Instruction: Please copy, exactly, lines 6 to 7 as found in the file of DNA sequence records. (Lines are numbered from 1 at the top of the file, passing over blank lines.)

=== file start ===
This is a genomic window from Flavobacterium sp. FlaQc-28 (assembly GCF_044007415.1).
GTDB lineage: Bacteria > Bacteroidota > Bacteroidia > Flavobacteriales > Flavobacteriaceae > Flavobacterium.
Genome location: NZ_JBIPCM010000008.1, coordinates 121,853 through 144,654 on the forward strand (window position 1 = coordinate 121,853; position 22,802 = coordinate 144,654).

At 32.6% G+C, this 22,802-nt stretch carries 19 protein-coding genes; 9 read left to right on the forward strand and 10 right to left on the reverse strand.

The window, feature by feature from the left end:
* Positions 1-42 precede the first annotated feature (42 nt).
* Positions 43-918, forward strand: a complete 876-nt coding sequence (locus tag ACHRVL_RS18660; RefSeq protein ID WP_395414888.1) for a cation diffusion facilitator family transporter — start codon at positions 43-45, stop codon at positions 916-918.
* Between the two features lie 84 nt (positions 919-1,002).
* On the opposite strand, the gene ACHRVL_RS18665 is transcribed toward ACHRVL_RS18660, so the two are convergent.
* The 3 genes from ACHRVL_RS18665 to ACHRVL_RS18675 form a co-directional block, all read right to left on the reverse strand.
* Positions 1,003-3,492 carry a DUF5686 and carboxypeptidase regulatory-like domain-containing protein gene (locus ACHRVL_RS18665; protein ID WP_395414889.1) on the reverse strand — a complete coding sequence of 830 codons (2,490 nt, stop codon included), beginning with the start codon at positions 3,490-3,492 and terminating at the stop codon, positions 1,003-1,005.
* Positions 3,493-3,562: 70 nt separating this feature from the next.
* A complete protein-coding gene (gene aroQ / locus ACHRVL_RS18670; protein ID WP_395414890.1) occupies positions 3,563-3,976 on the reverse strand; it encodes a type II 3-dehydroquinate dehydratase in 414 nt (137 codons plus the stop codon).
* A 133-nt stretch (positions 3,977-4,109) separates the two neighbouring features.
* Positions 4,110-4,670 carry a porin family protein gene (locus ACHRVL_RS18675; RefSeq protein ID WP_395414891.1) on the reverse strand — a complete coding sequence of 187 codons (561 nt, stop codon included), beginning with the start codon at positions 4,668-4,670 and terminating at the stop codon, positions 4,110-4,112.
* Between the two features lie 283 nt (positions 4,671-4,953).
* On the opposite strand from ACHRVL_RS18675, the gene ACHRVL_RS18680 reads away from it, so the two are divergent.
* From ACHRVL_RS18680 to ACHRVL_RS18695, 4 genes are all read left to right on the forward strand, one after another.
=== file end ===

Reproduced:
* Positions 1-42 precede the first annotated feature (42 nt).
* Positions 43-918, forward strand: a complete 876-nt coding sequence (locus tag ACHRVL_RS18660; RefSeq protein ID WP_395414888.1) for a cation diffusion facilitator family transporter — start codon at positions 43-45, stop codon at positions 916-918.